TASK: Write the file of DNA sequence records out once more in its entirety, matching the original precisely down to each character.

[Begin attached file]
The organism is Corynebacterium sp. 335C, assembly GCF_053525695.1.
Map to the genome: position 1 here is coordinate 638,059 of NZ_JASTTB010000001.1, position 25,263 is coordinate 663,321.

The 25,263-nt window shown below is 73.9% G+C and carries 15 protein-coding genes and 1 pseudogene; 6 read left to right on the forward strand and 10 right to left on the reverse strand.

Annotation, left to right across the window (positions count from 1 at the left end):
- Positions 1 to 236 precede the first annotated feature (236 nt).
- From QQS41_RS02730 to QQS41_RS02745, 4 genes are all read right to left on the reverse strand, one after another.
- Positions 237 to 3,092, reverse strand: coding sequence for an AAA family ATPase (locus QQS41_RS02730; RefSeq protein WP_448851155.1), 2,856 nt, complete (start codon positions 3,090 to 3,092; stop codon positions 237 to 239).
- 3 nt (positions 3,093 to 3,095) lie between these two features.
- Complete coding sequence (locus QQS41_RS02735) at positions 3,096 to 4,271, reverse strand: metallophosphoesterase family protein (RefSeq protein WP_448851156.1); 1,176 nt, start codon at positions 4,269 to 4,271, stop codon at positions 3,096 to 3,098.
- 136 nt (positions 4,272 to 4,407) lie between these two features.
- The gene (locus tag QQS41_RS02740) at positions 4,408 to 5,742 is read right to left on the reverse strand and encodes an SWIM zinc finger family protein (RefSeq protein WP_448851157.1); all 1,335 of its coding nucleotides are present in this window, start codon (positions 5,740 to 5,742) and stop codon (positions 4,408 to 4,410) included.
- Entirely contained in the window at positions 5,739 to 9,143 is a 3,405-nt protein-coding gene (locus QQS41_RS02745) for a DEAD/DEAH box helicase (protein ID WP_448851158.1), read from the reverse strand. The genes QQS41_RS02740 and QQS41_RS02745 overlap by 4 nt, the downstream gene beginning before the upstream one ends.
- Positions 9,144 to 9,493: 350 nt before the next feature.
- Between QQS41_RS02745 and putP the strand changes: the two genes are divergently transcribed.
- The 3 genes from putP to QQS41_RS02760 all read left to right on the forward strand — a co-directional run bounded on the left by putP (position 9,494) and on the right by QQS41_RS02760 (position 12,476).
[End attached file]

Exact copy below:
The organism is Corynebacterium sp. 335C, assembly GCF_053525695.1.
Map to the genome: position 1 here is coordinate 638,059 of NZ_JASTTB010000001.1, position 25,263 is coordinate 663,321.

The 25,263-nt window shown below is 73.9% G+C and carries 15 protein-coding genes and 1 pseudogene; 6 read left to right on the forward strand and 10 right to left on the reverse strand.

Annotation, left to right across the window (positions count from 1 at the left end):
- Positions 1 to 236 precede the first annotated feature (236 nt).
- From QQS41_RS02730 to QQS41_RS02745, 4 genes are all read right to left on the reverse strand, one after another.
- Positions 237 to 3,092, reverse strand: coding sequence for an AAA family ATPase (locus QQS41_RS02730; RefSeq protein WP_448851155.1), 2,856 nt, complete (start codon positions 3,090 to 3,092; stop codon positions 237 to 239).
- 3 nt (positions 3,093 to 3,095) lie between these two features.
- Complete coding sequence (locus QQS41_RS02735) at positions 3,096 to 4,271, reverse strand: metallophosphoesterase family protein (RefSeq protein WP_448851156.1); 1,176 nt, start codon at positions 4,269 to 4,271, stop codon at positions 3,096 to 3,098.
- 136 nt (positions 4,272 to 4,407) lie between these two features.
- The gene (locus tag QQS41_RS02740) at positions 4,408 to 5,742 is read right to left on the reverse strand and encodes an SWIM zinc finger family protein (RefSeq protein WP_448851157.1); all 1,335 of its coding nucleotides are present in this window, start codon (positions 5,740 to 5,742) and stop codon (positions 4,408 to 4,410) included.
- Entirely contained in the window at positions 5,739 to 9,143 is a 3,405-nt protein-coding gene (locus QQS41_RS02745) for a DEAD/DEAH box helicase (protein ID WP_448851158.1), read from the reverse strand. The genes QQS41_RS02740 and QQS41_RS02745 overlap by 4 nt, the downstream gene beginning before the upstream one ends.
- Positions 9,144 to 9,493: 350 nt before the next feature.
- Between QQS41_RS02745 and putP the strand changes: the two genes are divergently transcribed.
- The 3 genes from putP to QQS41_RS02760 all read left to right on the forward strand — a co-directional run bounded on the left by putP (position 9,494) and on the right by QQS41_RS02760 (position 12,476).